Big time: Red Sox, Crawford reach seven-year $142M deal

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Incredible.  Absolutely incredible.

According to Peter Abraham of the Boston Globe, the Red Sox have reached agreement on a seven-year, $142 million contract with outfielder Carl Crawford, making him the richest outfielder in Major League Baseball history.

The Angels were called the front-runners for Crawford all day long at the Winter Meetings and reports just hours ago had them moving aggressively toward the finalization of a contract.

All that talk must have woken up the Boston front office, because they barged in with a massive deal and secured a signature this evening.

It’s a bold but brilliant move by a club that missed the playoffs this year for the first time since 2006.  Lest we forget, they added Adrian Gonzalez from the Padres just a few days ago.  Gonzalez is a solid defender at first base and Crawford covers all sorts of ground in the outfield.

The defense is good.  The offense is even better.

Crawford hit .307 with 19 homers, 90 RBI and 110 runs scored in 2010 for the Rays.  He was worth 6.9 WAR (Wins Against Replacement), more than Robinson Cano and Miguel Cabrera.  Gonzalez slugged 31 home runs this year while playing half of his games in baseball’s biggest park.  He’s going to punish Fenway Park’s Green Monster with doubles and a whole lot of homers.

Seriously, check out this spray chart of Gonzalez’s hits from this season.  Those are all of the spots that the first baseman sent baseballs in 2010 at PETCO Park, overlapped as to where they’d land if he were batting in Fenway.

To improve so vastly on both offense and defense in one winter is remarkable and possibly unprecedented.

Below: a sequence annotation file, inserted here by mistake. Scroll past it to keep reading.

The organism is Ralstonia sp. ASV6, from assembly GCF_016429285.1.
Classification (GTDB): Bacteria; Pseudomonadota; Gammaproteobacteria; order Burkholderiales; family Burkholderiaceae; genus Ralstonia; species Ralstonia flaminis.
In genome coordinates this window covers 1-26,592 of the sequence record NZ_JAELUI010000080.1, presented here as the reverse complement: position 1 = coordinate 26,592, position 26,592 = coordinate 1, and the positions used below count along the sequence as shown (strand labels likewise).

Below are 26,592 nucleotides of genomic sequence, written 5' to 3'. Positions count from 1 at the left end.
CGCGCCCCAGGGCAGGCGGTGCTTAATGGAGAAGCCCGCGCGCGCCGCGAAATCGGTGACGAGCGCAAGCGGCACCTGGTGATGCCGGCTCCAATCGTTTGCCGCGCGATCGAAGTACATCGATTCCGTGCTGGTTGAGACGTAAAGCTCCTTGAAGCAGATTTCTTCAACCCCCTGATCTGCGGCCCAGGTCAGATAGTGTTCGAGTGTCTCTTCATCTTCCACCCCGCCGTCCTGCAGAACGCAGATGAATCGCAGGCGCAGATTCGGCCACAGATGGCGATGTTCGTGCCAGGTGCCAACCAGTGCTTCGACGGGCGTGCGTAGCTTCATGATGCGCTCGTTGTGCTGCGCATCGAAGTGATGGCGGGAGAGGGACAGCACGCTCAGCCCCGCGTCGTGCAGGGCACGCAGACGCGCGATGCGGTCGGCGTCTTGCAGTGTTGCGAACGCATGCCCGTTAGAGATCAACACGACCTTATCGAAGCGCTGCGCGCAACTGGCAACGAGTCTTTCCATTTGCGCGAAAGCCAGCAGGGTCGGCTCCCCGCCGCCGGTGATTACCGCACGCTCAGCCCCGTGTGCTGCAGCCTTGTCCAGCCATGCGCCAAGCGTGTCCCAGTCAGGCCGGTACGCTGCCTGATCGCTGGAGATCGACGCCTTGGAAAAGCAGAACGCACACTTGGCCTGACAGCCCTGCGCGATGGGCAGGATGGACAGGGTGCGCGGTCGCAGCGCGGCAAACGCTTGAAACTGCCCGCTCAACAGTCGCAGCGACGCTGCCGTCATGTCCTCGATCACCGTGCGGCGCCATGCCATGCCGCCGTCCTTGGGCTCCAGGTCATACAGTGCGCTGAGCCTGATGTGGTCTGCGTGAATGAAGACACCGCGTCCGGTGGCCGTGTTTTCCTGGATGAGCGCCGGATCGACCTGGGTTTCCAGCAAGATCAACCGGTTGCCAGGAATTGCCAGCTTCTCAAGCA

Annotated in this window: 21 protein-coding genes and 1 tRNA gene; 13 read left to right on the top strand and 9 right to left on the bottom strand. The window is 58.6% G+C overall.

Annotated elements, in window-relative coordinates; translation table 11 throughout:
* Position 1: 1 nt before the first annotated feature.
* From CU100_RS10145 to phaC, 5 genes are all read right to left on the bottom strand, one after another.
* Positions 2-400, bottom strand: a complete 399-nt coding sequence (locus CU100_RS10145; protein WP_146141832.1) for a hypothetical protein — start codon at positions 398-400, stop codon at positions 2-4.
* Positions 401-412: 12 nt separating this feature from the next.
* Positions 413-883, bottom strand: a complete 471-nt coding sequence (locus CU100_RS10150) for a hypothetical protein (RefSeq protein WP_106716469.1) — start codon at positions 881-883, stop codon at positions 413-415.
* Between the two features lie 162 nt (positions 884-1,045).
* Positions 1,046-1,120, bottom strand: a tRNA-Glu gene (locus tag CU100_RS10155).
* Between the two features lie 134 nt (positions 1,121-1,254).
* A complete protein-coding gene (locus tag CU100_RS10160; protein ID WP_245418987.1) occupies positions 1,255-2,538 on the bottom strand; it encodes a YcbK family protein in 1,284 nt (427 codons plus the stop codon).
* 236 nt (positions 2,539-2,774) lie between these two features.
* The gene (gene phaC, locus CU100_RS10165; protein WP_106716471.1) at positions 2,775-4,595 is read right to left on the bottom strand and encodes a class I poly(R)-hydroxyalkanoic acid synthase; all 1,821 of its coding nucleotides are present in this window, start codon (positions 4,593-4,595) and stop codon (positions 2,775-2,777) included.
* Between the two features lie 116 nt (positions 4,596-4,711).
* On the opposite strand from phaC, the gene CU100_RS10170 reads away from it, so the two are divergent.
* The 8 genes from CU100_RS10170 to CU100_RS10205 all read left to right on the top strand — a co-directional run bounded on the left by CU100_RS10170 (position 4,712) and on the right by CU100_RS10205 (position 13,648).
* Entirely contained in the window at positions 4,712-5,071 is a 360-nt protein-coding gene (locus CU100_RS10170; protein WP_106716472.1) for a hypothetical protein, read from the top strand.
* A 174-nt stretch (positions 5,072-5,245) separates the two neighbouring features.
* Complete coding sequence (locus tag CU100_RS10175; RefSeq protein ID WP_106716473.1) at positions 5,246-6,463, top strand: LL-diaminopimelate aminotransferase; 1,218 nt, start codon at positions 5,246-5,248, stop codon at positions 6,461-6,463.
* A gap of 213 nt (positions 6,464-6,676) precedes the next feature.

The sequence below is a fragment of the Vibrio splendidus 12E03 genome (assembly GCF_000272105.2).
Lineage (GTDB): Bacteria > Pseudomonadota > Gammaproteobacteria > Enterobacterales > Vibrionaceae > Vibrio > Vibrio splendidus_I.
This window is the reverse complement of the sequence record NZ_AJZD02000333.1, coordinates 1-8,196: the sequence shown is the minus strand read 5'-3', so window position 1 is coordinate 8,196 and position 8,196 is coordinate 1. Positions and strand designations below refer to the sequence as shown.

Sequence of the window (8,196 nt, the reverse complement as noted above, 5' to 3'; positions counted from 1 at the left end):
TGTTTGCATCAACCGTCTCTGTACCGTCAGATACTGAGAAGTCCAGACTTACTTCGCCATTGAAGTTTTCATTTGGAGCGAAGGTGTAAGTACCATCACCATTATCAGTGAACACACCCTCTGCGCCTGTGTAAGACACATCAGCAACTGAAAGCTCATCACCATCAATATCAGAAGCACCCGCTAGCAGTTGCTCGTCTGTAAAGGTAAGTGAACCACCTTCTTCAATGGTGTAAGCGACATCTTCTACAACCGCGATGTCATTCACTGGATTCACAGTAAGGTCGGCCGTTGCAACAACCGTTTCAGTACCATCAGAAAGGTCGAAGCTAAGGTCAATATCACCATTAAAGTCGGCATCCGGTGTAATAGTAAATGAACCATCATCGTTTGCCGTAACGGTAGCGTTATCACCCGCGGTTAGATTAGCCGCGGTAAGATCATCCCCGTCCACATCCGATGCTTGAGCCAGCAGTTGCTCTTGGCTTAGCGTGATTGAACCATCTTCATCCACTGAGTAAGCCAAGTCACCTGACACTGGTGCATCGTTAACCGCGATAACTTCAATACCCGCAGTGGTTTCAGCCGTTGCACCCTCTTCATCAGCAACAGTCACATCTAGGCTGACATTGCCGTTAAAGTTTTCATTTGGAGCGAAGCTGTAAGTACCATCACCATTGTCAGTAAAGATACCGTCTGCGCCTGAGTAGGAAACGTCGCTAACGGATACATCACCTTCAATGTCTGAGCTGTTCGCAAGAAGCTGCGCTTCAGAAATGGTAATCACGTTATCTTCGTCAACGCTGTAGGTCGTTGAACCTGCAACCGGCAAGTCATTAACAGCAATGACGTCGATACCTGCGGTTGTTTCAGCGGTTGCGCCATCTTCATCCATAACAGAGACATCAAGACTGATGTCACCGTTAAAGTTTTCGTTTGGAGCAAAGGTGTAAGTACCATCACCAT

The Red Sox are alive and well.  The American League East is out of control.

The Marlins are “willing to engage” on trade talks for Giancarlo Stanton

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Jon Morosi hears that the Marlins are “willing to engage with other teams” on a possible Giancarlo Stanton trade.

As we noted yesterday, Stanton has cleared revocable waivers, so he’s eligible to be dealt to any club. The price for Stanton is likely to be high given that he’s enjoying a career year, batting .285/.376/.646 with a league-leading 44 home runs and 94 RBI in 116 games this season. He’s also, obviously, the cornerstone of the franchise.

You also have to assume that anyone looking to acquire Stanton would want the Marlins to chip in money on his $285 million contract. If not, someone might’ve simply claimed him on waivers with the hope that the Marlins would simply let him walk, right? Which suggests that any negotiation over Stanton would be a long and difficult one. It might also involve Stanton agreeing to restructure his deal, which currently gives him an opt-out after the 2020 season. That would likely involve the MLBPA as well, which just makes it all the more complicated.

I think it’s a long shot that the Marlins would trade Stanton in-season, but it’s not hard to imagine him being traded this winter.

Jered Weaver announces his retirement

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Jered Weaver, a 12-year big league veteran and a three-time All-Star, has announced his retirement.

Weaver was struggling mightily with the Padres this year, going 0-5 in nine starts and posting a 7.44 ERA,, a 2.6 BB/9 and 4.9 K/9 ratio over 42.1 innings. He hadn’t posted a sub-4.00 ERA since 2014 and his velocity had, quite famously, sunk into the low 80s and even high 70s at times in recent seasons. A spate of physical setbacks contributed to that, with a hip inflammation ailing him this season and nerve issues in his neck and back afflicting him for the past few years.

But even if his recent seasons have been less-than-memorable, it’s worth remembering that he was, for a time, one of baseball’s best pitchers. He posted a record of 131-69 with a 3.28 ERA in his first 9 seasons, leading the American League in strikeouts in 2010 and leading the circuit in wins in 2012 and 2014. He likewise led the league in WHIP and hits allowed per nine innings in 2012.

He finishes his career with a record of 150-98, an ERA of 3.63 (ERA+ of 111) and a K/BB ratio of 1,621/551 in 2,067.1 innings. He pitched in four American League Division Series and the 2009 ALCS, posting a 2.67 ERA in seven playoff games pitched.

Happy trails, Jered. A first-ballot induction into the Hall of He Was Really Dang Good, Even if We Forgot About It For A While is in your future.